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4 key legal issues employers need to think about

25 Aug 2022

William Fry’s Catherine O’Flynn and Elaine Egan discuss some of the top legal trends employers need to address to future-proof themselves.

Click here to view the full Future of Work Week series.

It has certainly been a busy year for employers and employees alike trying to keep up with employment law developments.

In order to prepare for the future, there are plenty of areas employers should be looking at. Here are some of the biggest changes coming down the tracks.

1. Act prescribes pay for sick employees

The Sick Leave Act 2022 was recently signed into law and provides for up to three days of statutory sick leave payment for employees subject to certain conditions, where they are unavailable for work due to illness or injury.

The Department of Enterprise, Trade and Employment has indicated plans to increase the number of statutory sick days to five days in 2023, seven days in 2024 and 10 days in 2025.

Employees shall be entitled to a daily rate of 70pc of their regular earnings up to €110 a day. This rate is expected to be amended by ministerial order in the future to align with inflation.

This act does not apply to employers who provide more favourable sick pay schemes to employees.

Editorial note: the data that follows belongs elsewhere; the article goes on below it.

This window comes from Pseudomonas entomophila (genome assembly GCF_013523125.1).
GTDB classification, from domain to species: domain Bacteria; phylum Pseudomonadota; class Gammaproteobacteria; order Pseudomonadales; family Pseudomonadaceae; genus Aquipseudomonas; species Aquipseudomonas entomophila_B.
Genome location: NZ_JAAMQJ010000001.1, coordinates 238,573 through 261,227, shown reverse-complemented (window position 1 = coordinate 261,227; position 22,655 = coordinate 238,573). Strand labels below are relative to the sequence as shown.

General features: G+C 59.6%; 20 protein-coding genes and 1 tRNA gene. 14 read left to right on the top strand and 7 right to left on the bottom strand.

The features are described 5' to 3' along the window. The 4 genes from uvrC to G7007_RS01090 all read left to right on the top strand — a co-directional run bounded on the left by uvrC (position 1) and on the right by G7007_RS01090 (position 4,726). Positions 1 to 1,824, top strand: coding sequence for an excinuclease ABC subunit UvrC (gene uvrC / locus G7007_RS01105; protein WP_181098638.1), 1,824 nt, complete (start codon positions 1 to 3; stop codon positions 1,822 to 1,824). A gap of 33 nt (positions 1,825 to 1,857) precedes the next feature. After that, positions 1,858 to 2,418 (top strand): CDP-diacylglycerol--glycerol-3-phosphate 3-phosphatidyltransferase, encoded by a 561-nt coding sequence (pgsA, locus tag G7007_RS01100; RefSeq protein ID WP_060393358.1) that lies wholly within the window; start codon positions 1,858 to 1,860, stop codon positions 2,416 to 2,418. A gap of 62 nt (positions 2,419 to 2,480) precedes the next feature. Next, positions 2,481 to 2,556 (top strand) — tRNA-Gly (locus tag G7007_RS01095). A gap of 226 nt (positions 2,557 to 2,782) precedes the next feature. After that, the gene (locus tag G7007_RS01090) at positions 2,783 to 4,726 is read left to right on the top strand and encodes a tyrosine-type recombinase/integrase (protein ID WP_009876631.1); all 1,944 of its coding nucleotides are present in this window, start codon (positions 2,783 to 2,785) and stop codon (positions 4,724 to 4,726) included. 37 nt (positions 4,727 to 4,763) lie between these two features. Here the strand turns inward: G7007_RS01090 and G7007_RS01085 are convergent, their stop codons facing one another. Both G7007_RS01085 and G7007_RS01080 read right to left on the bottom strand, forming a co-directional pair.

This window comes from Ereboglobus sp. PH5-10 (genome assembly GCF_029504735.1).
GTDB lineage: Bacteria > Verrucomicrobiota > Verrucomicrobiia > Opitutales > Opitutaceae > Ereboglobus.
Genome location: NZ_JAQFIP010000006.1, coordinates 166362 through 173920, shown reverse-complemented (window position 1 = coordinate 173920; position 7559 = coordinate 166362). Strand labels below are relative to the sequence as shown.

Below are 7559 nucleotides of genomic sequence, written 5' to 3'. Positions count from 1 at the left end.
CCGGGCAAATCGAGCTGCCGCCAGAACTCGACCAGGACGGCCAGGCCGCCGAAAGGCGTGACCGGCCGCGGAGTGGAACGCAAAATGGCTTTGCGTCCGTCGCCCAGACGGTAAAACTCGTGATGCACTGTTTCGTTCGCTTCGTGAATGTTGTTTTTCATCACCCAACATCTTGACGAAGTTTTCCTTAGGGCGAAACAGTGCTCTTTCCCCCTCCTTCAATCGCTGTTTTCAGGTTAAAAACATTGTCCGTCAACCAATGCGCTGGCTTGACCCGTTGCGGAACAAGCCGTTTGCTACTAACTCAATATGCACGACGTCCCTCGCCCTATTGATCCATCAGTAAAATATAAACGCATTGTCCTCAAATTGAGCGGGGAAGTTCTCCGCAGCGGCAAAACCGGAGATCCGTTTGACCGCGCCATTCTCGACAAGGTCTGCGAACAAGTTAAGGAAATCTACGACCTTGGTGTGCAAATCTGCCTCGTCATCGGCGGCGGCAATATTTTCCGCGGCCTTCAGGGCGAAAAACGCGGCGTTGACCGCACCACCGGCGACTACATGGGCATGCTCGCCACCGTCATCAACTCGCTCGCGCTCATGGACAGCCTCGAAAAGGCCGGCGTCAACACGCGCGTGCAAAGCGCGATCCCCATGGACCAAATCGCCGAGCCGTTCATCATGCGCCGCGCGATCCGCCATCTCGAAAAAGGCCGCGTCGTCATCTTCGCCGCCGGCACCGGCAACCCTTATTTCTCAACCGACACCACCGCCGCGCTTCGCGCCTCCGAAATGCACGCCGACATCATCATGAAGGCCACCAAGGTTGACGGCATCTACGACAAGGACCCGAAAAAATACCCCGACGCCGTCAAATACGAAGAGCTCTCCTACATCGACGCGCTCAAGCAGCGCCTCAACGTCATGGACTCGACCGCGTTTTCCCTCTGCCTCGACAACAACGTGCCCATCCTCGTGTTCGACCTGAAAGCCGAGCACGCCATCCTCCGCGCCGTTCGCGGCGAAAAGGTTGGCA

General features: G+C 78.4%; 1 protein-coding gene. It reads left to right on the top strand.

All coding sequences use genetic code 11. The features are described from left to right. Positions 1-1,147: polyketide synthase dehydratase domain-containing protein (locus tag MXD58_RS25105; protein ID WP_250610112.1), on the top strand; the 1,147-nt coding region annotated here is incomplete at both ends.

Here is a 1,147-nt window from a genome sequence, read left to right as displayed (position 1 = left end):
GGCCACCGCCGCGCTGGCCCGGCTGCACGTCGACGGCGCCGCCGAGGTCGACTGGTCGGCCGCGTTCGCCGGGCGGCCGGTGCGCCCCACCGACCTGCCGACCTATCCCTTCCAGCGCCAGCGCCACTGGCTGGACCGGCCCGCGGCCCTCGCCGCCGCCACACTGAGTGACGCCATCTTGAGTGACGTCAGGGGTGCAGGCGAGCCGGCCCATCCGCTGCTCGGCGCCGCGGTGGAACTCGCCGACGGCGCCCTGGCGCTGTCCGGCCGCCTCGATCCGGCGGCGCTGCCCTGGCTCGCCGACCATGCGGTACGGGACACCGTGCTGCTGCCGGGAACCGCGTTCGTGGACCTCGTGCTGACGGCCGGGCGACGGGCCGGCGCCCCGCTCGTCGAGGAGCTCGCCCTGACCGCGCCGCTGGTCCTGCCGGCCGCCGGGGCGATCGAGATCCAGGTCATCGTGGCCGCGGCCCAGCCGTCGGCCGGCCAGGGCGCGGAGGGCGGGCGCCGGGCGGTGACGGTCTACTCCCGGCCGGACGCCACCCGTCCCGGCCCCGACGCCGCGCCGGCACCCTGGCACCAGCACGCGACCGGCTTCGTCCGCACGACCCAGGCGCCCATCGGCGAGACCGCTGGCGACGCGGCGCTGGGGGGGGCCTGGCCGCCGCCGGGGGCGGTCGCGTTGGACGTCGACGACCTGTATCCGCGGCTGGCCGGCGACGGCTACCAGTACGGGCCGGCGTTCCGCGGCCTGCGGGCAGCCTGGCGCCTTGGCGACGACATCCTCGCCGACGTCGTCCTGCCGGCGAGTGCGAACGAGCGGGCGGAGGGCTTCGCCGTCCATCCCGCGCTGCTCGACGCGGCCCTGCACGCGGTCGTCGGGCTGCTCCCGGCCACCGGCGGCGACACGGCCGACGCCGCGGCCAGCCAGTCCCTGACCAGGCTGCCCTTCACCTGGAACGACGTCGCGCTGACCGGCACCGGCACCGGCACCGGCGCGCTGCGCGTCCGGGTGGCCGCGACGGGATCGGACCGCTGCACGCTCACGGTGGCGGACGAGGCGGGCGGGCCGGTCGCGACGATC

2. New law offers sound protection to whistleblowers

The Protected Disclosures Act 2022 has been signed into law and amends the existing Irish whistleblowing framework. A statutory commencement order is required before this act will enter into force.

The scope of whistleblowing protection has expanded those protected to now include volunteers, job applicants, trainees, shareholders and board members – including non-executive members.

The definition of ‘relevant wrongdoing’ has also been expanded to include unlawful acts or omissions falling within the scope of certain EU acts relating to matters such as protection of privacy and personal data, security of network and information systems, public health, consumer protection, product safety, financial services, and prevention of money laundering and terrorist financing.

The definition of ‘penalisation’ has also been expanded, with whistleblowers being protected from any direct or indirect act or omission prompted by the making of a protected disclosure which causes them unjust detriment. This includes withholding of promotion opportunities, blacklisting, negative assessments, demotion, suspension, lay off or dismissal.

Employers in Ireland with more than 250 employees will have to establish internal reporting channels on commencement of the legislation, whereas employers of more than 50 but less than 250 employees will benefit from a transitional period until December 2023.

Breaches of the act will carry severe sanctions to include fines of up to €250,000 and imprisonment for up to two years.

3. Striking the balance for parents and carers

The General Scheme of the Work Life Balance Bill was published earlier this year. When enacted, this legislation will transpose the provisions of the EU directive on work-life balance for parents and carers.

Many provisions of the directive are already covered by Irish legislation, for example in relation to paternity leave, maternity leave, parental leave and force majeure leave.